Behavioural Mechanisms in the Social Sciences, 7.5 credits (771A14)

Beteendemekanismer i samhällsvetenskapen, 7.5 hp

Course description

This course will explore a broad range of mechanisms to explain human behavior at the individual level. It covers rational choice explanations of action, heuristic decision-making, such as satisficing, and cognitive biases that influence behavior. The material is interdisciplinary and may draw from fields such as sociology, economics, psychology, and neuroscience. The focus is placed on the micro foundations of behavior, but presented within the context of linking the micro-actions of social actors to macro-social outcomes.

Main field of study

Computational Social Science

Level

Second cycle

Course type

Single subject course

Examiner

Sarah Valdez

Course coordinator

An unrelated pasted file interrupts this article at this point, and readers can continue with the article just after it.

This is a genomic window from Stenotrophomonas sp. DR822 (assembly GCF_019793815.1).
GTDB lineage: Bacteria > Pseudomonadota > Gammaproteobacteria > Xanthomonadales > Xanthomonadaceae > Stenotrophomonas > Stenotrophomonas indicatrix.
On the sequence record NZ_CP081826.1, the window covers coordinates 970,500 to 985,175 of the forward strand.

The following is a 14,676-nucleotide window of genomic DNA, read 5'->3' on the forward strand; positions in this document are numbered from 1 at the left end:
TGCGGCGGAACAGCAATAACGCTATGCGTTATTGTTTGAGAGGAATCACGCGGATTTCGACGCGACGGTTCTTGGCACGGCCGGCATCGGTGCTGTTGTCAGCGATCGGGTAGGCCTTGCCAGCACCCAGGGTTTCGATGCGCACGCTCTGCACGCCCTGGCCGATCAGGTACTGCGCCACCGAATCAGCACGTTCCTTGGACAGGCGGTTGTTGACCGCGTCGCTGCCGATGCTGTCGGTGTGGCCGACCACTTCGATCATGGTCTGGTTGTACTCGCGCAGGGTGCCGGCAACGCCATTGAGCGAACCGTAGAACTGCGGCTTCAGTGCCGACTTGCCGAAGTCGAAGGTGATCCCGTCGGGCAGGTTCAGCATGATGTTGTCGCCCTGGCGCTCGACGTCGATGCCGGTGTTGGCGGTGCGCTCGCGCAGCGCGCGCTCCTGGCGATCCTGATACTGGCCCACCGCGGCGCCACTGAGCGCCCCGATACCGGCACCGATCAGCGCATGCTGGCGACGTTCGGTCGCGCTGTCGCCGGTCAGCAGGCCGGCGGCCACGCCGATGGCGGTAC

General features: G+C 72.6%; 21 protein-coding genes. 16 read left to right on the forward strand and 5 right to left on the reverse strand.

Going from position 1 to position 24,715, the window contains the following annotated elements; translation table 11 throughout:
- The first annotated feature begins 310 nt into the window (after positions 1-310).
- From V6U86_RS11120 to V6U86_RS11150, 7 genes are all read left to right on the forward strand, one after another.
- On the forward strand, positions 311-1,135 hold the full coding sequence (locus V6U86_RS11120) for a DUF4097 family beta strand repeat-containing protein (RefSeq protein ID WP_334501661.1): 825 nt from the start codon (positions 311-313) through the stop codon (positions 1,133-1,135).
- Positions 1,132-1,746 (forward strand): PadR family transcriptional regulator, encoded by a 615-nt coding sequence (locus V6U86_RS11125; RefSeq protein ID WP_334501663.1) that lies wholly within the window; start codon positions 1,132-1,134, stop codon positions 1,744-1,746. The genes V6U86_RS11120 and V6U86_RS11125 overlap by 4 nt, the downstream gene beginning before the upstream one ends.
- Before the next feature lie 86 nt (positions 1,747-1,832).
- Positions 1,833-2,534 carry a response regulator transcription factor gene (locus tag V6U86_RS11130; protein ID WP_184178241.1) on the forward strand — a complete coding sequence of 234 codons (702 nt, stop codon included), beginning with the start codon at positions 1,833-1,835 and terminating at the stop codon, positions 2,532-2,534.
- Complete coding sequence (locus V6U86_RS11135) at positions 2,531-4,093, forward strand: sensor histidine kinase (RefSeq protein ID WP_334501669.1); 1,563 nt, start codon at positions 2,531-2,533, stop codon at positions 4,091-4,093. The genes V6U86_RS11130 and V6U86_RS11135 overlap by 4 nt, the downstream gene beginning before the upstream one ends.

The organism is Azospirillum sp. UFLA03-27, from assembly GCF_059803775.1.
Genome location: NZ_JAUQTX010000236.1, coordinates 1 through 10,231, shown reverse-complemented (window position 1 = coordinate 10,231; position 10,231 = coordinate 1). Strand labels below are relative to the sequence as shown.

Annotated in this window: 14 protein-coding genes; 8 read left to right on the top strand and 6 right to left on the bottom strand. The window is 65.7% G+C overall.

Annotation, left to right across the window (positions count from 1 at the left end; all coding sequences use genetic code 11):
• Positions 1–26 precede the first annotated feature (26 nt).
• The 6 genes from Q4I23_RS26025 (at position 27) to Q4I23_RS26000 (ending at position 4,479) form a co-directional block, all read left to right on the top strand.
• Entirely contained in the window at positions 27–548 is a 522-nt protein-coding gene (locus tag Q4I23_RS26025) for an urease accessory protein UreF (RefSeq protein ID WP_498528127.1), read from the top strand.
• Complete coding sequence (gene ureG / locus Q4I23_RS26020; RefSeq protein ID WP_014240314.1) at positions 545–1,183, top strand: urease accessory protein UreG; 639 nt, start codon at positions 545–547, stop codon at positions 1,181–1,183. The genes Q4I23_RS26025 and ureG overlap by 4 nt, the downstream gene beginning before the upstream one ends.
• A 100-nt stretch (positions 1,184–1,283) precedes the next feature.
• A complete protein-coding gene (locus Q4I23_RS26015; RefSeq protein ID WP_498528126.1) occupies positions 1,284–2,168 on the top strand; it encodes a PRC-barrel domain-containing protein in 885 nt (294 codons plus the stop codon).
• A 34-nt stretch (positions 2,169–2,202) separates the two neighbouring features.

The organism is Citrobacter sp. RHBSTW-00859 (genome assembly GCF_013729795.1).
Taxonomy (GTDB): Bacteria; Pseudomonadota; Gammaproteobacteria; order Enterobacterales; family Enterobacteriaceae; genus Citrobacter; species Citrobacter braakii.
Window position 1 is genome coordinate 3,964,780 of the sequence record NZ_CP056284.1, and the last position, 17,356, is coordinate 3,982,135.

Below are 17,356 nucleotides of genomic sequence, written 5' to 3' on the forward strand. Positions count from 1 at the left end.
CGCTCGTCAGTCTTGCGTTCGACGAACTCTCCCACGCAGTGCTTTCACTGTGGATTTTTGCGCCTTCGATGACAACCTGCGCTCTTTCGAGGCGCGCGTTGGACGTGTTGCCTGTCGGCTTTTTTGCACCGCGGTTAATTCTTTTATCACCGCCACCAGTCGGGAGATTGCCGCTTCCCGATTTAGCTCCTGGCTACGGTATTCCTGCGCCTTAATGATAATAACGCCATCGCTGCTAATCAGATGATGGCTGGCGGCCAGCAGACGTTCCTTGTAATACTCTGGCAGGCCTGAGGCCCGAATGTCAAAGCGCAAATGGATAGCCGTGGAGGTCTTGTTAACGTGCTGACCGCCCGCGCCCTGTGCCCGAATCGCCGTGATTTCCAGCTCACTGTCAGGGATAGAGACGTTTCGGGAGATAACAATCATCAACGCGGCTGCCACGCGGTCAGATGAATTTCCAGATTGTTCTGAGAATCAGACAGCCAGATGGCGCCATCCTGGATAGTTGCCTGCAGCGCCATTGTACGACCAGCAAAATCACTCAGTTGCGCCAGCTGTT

Sarah Valdez

Director of studies or equivalent

Maria Brandén

Available for exchange students

Yes

Contact

Maria Brandén, director of studies

Sarah Valdez, course director

Course offered for Semester Weeks Language Campus VOF
Single subject course (Half-time, Day-time) Autumn 2019 v201944-202003 English Norrköping
Single subject course (Half-time, Day-time) Autumn 2019 v201944-202003 English Norrköping

Main field of study

Computational Social Science

Course level

Second cycle

Advancement level

A1X

Entry requirements

A bachelor's degree or equivalent in social science, physical science, biological science, engineering, statistics or math.
English corresponding to the level of English in Swedish upper secondary education (English 6/B).

Intended learning outcomes

After completion of the course, the student should at an advanced level be able to:

  • formulate explanations of behavior based on the underlying cognitive mechanisms;
  • evaluate compatibilities and incompatibilities between various mechanistic explanations of behavior;
  • generalize specific behaviors into larger theoretical frameworks to explain social action;
  • draw from various theoretical approaches to hypothesize specific behaviors under various social conditions;
  • construct theoretical models that link micro-level behaviors to macro-level outcomes.

Course content